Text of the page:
'(1) Whether, on the facts and in the circumstances of the case, a sum of Rs. 4,803 representing the reserve for deficit in jail stock was includible in the income of the assessee society for the assessment year 1967-68
(2) Whether, on the facts and in the circumstances of the case, a sum of Rs. 1,13,589 or any part thereof, representing a reserve for deficit stock was includible in the income of the society for its assessment year 1967-68 ?'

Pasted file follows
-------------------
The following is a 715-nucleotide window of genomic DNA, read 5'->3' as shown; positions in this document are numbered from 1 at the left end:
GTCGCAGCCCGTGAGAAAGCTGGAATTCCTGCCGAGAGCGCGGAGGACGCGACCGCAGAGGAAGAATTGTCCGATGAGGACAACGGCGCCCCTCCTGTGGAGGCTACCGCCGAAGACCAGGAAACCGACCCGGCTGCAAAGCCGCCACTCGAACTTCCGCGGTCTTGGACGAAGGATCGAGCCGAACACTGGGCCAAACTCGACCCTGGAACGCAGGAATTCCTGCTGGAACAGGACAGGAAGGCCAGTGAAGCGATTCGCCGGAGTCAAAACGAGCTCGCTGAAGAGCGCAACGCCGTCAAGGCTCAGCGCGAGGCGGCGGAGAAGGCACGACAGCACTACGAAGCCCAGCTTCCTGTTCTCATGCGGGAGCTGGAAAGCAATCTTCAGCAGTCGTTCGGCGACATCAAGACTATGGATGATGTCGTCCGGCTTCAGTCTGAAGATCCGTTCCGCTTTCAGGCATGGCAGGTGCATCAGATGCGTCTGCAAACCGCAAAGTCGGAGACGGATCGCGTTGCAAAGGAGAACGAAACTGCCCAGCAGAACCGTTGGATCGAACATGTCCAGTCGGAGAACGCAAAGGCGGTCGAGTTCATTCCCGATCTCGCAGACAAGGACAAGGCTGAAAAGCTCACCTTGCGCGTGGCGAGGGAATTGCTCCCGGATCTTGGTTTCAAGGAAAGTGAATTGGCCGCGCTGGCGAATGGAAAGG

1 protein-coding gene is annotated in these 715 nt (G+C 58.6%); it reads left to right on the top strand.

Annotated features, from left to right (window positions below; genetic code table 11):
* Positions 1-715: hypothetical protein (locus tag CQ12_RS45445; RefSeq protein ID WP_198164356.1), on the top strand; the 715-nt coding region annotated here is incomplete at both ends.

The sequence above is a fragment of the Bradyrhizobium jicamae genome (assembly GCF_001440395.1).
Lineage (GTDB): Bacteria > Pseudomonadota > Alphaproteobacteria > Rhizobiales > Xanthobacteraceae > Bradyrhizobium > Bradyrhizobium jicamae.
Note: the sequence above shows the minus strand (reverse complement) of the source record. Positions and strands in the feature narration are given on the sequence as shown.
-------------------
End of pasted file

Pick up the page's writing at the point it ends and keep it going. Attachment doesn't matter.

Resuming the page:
6. As already stated, the sum of Rs. 4,803 in respect of which deduction was claimed by the assessee during the assessment year is a reserve created for deficit in jail supply. Before the Tribunal, the assessee has filed certain statements giving details of the deficit in the supplies made to the Central Jail and the total amount of such deficit during the relevant assessment year came to Rs. 4,803. According to the assessee, the Tribunal has proceeded on the basis that the deficiency has not been caused by the co-operative audit and the matter is under investigation and, therefore, whether there was loss to the extent of Rs. 4,803 and whether it has arisen during the assessment year has not been established. Admittedly, the assessee has not shown the said sum of Rs. 4,803 as a loss during the year of account or that the deficiency has been written off. The assessee merely created a reserve for the said sum of Rs. 4,803 out of the profits and claimed a deduction therefor on the basis that it is a deficiency in the stock which occurred in the course of the business. The stand taken by the Revenue which has been accepted by the Tribunal is that so long as the deficiency in stock is not written off and treated as a loss, it can never the treated as an outgoing during the accounting year and, therefore, the deduction claimed cannot be allowed. As regards the sum of Rs. 1,13,589 which is a reserve for deficit in stocks, the Tribunal has found that goods worth that sum have been treated in the stock books as stocks but they were shown as not available. The fact that they are handling losses or any other type of loss has not been proved and that in any event, since the deficiency has not been written off and treated as a loss of stocks, no deduction could be claimed for the said sum. According to the Tribunal, it is only when the actual loss in stocks is determined in the year of account that the assessee could get a deduction for the said sum treating it as a loss. The Tribunal has proceeded on the basis that the assessee has not established that the loss has occurred during the accounting year.